Sea level rises would create problems with saltwater intrusion into groundwater, as well as threatening infrastructure. Further problems with water supply and infrastructure would arise from higher rainfall in the west of the country and drier conditions in the east.
New human health risks would arrive from pests and diseases, such as dengue fever, that presently thrive in warmer countries. And native species would be threatened by climatic changes in what remains of their habitats.
We already know that climate problems can be very, very expensive. As farmers you will be well aware of the costs of floods and droughts. Flooding costs this country an estimated $125 million a year, not counting the millions spent on flood protection measures and insurance. The El Nino floods in 1997 cost agriculture an estimated $1 billion.
So in any notional cost-benefit analysis, we can’t forget to pencil in the likely costs of inaction on climate change. They are inestimable, but most likely huge. And because global warming is a cumulative process, they only magnify with time.
There are numbers we can plug into our spreadsheets and models, and they tell a good story, not a bad one. I’ll move on to these, but my first point is that numbers cannot and do not tell the whole story. And we must not lose sight of the larger picture if we are to make the right decisions about climate change.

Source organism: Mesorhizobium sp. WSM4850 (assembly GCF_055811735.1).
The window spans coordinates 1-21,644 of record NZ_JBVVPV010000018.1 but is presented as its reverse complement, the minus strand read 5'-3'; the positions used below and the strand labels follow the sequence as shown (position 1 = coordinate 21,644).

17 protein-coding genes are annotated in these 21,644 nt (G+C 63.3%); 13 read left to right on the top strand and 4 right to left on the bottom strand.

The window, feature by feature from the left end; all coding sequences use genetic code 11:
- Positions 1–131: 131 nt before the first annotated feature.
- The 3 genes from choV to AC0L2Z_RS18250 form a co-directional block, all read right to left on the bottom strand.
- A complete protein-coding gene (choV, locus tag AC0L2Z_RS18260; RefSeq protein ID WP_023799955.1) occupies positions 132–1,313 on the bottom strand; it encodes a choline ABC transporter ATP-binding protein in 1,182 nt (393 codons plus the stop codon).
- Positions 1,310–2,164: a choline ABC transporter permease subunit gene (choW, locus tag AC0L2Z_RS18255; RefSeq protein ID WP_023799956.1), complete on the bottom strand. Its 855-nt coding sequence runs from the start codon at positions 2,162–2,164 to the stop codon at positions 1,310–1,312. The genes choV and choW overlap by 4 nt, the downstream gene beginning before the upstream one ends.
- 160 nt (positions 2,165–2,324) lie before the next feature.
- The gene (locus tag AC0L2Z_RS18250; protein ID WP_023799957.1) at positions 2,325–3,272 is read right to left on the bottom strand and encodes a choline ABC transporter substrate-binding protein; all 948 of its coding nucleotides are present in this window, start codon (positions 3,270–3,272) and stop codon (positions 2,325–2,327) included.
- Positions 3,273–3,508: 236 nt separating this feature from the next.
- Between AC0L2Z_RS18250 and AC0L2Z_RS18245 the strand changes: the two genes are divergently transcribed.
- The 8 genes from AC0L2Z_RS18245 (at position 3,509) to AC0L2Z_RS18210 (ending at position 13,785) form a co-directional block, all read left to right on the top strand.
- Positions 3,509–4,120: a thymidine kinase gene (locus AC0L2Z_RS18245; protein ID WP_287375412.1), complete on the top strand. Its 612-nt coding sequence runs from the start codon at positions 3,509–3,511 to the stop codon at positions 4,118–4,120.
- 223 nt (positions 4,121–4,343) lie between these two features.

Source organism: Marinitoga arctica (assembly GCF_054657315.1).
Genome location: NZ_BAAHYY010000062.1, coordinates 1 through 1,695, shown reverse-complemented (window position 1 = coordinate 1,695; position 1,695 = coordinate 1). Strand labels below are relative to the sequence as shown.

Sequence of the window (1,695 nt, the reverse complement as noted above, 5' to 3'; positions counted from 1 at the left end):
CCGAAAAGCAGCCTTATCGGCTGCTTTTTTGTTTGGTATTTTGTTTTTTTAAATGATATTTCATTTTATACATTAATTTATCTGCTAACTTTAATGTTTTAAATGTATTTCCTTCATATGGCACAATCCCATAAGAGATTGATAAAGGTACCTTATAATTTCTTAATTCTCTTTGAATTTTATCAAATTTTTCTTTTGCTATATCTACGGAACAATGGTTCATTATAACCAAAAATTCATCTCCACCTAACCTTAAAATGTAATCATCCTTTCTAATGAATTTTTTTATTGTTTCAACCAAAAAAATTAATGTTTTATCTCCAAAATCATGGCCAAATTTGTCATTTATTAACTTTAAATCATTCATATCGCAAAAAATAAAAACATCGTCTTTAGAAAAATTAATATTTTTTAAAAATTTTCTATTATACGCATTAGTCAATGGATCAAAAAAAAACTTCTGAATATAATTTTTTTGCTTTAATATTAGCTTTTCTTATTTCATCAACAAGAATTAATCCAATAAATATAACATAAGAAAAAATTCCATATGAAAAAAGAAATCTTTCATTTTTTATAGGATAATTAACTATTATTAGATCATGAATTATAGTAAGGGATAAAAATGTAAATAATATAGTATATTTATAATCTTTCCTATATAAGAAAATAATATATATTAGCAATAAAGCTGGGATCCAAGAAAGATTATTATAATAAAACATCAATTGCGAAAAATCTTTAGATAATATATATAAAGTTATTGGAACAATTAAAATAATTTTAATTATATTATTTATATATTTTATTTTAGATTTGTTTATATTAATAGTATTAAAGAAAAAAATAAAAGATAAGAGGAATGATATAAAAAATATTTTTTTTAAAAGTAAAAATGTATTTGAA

You are naturally interested in the benefits and costs for your sector from ratifying Kyoto, but let me first give you a quick rundown on the Government’s preferred policy as a whole. We have sought to maximise benefits in the national interest and spread costs widely and fairly, so it is important to understand the policy regarding agriculture in the wider context.
The foundation policies in our response to climate change are mostly in place already. We began last spring with New Zealand’s first ever National Energy Efficiency and Conservation Strategy. Since then, we have added the waste strategy and the transport framework. Work on the transport strategy is well advanced.
Important new additions to the foundations are our plans for a partnership with local government to reduce emissions, and for what we are calling projects. Projects are specific activities aimed at delivering defined reductions in greenhouse gas emissions in return for an incentive.
These policies will ramp up quite quickly from now until 2008, which is when the Protocol’s first commitment period begins. They will be funded by Government, or predominantly so. They begin the process of improving the nation’s energy efficiency, fuel switching, renewable energy investment and public awareness. Between them they are projected to reduce New Zealand’s excess emissions over our Kyoto target by about a third, over the next decade.
The effectiveness of these measures means that no price will be put on greenhouse gas emissions before 2007. After that there will be a price, but it will not be applied flatly throughout the economy.
We have identified four broad groups of businesses and industries, according to how difficult it would be for them to adjust to paying the full cost of their emissions.
The first, called the “competitiveness at risk” group, is that fairly small number of firms or sectors which have high energy use, which export and which are therefore vulnerable. They compete with nations that will not have Kyoto targets in the near future.